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(Photo by Raymond Holt)
Tax-increment financing and form-based zoning rules may not generally be considered the most exciting topics of conversation, nor are they the easiest municipal development tools for the average citizen to understand.
But these tools can have big impacts on a local community, by limiting property uses and rights, changing the look and feel of a place, diverting millions in tax dollars — sometimes even determining whether new redevelopment can happen at all.
Enter “Our Michigan Avenue.” Dr. John Monberg, a digital rhetoric professor at Michigan State University, has launched a website that he hopes will be a forum using new media tools to help people access information and understand the money flowing toward community improvement projects or restricting the kinds of development that can be built.
Monberg admitted he was skeptical of the use of tax increment financing, which is a key component of East Lansing’s Center City District redevelopment and the Red Cedar redevelopment under construction across the street from the Frandor shopping center.
Tax-increment financing (TIF) works by diverting new local property taxes generated by a redevelopment — taxes that would otherwise be dedicated to various public services such as schools, public transit, parks, city operations — and using that money to reimburse costs of public infrastructure, private development, or the cleanup of environmental hazards on properties known as brownfields.
Form-based zoning limits the exterior features of redeveloped properties, specifying its aesthetic elements and not just its use. Advocates of form-based code argue that it will help streamline the process of getting the kinds of development the community wants, make the review and approval process easier for everyone, and give community members greater say over the look and feel of the community. Critics argue that it actually can stymie private development by making more demands, locks in a particular aesthetic for years, and denies private property owners rights they should have.
“If there’s not much information, developers have a lot of power to push things,” Monberg said, speaking of his reasoning behind his project. ”The Our Michigan Avenue website is organized by project, so we’re looking for ideas to make those ideas more inclusive and the presentation more useful.”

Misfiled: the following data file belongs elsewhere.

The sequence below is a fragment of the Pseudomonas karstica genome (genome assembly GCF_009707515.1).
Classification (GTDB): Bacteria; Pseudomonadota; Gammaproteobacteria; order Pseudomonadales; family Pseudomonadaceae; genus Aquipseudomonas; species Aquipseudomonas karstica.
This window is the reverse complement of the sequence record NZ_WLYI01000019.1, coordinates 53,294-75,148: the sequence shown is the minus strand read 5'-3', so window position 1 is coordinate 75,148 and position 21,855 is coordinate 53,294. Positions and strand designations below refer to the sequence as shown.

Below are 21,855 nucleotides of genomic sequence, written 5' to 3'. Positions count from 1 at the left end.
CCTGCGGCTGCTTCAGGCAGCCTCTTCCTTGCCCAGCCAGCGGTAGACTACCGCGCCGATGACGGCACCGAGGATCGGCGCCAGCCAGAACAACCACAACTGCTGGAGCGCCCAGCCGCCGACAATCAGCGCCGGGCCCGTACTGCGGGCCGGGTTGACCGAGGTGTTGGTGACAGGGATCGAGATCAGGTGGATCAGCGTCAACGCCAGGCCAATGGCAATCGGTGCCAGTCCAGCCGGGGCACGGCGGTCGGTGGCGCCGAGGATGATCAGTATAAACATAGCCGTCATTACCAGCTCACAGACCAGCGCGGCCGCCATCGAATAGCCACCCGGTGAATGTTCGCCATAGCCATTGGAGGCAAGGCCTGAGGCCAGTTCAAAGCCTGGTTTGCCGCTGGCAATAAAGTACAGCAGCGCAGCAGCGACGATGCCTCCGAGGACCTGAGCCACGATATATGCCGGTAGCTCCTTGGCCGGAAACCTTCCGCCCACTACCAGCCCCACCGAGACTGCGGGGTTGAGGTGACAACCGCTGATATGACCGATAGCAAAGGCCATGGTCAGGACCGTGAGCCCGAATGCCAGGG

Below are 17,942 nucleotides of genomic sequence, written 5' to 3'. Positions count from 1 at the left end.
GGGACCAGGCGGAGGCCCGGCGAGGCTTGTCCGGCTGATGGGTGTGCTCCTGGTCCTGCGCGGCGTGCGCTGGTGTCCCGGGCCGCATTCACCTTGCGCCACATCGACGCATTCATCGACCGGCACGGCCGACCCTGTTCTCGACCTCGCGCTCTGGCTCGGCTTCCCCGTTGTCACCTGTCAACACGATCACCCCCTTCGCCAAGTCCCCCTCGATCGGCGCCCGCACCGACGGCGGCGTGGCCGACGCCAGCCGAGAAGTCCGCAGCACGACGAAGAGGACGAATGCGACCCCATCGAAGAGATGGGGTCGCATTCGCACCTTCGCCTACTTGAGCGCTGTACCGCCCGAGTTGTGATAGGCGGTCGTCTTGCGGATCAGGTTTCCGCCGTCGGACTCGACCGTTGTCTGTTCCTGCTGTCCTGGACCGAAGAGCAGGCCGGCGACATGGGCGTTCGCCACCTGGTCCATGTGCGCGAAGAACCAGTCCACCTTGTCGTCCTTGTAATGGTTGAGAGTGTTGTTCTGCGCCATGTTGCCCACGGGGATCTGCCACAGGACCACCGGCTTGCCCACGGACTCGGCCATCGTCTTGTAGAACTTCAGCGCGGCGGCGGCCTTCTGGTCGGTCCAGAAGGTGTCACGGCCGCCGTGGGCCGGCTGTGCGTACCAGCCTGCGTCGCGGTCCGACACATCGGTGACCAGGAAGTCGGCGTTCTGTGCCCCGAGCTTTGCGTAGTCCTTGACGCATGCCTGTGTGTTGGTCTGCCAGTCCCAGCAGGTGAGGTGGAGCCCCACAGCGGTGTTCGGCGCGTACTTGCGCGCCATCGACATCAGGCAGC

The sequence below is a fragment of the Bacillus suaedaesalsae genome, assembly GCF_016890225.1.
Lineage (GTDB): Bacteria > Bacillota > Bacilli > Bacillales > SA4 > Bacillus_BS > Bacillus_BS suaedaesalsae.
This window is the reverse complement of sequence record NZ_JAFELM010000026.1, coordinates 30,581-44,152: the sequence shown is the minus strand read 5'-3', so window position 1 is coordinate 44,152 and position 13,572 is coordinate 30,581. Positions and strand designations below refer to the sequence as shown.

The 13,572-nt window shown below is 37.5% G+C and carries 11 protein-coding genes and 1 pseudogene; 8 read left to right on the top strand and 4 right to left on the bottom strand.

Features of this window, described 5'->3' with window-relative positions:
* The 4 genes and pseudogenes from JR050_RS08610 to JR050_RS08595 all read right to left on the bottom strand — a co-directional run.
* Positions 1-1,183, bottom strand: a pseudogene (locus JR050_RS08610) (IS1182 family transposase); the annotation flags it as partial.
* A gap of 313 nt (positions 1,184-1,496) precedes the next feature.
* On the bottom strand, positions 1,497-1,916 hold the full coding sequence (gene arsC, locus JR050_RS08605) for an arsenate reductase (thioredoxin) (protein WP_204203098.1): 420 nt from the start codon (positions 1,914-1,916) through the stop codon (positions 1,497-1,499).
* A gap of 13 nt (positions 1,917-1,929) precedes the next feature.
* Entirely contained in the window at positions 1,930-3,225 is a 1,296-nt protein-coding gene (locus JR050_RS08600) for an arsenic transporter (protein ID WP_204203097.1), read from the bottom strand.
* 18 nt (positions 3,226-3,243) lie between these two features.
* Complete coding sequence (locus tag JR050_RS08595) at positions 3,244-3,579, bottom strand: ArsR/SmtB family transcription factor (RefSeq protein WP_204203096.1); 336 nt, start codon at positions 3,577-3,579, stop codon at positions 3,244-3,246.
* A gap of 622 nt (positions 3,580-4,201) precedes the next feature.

Monberg has been working with MSU students to build the website, which focuses on the Michigan Avenue/Grand River Avenue corridor from East Lansing to the eastern edge of downtown Lansing. The site currently has short essays about different major developments built or underway, with suggestions about how to help make them more community-friendly.
Team task: Cultivate an Online Audience
This semester the class was tasked with how to increase the usability of the site, and recently presented some of those ideas to the public in an open forum.
“People want to learn about this but people don’t like to read or do the boring work,” said Max Moses, a junior Experience Architecture major at MSU. His group’s design ideas called for increasing polling of the public and easier navigation to guide online browsers to “frequently asked questions” (FAQs).
Josie Davidson, a senior in the class, recommended adding a search feature and so-called “breadcrumbs” that show the website’s navigational structure on each page. Rather than get overly complicated on the Our Michigan Avenue website itself, she suggested helping to direct viewers to external pages.
“If you want to dive into it, it would give you resources for more info,” Davidson said.
The site is still very much a work in progress, and it’s unclear how Monberg will be able to generate the online traffic to make it a viable resource. He says he hopes to collaborate as an almanac resource to more regularly updated websites such as East Lansing Info (ELi), and he’s reached out to area resources such as the Downtown Development Authority and the Lansing Economic Area Partnership to link information.
“I’m trying to create a complementary website to ELi. I think it’ll take a year or two,” he said. (Monberg has not met with ELi about this project other than to be interviewed by this reporter.)
Monberg has received a $1,000 grant to help with coding the site, and brought on two undergraduate students to complete that project, including Syrian student Louai Massri. “We didn’t start from scratch. The information was out there. We’re just changing the design,” Massri said.
East Lansing Council Member Lisa Babcock attended the public viewing of the students’ latest ideas at the Broad Art Museum Lab.
“This is a great example of reaching across Grand River and getting ideas from the university and showing students more about the operations of the city,” she said.
Babcock campaigned on a platform calling for greater transparency in the development process, a goal she sees as aligning with Monberg’s.
“I think people have a lot of questions. We pick up news of development or planning changes. Few of us know much about them,” Babcock said.
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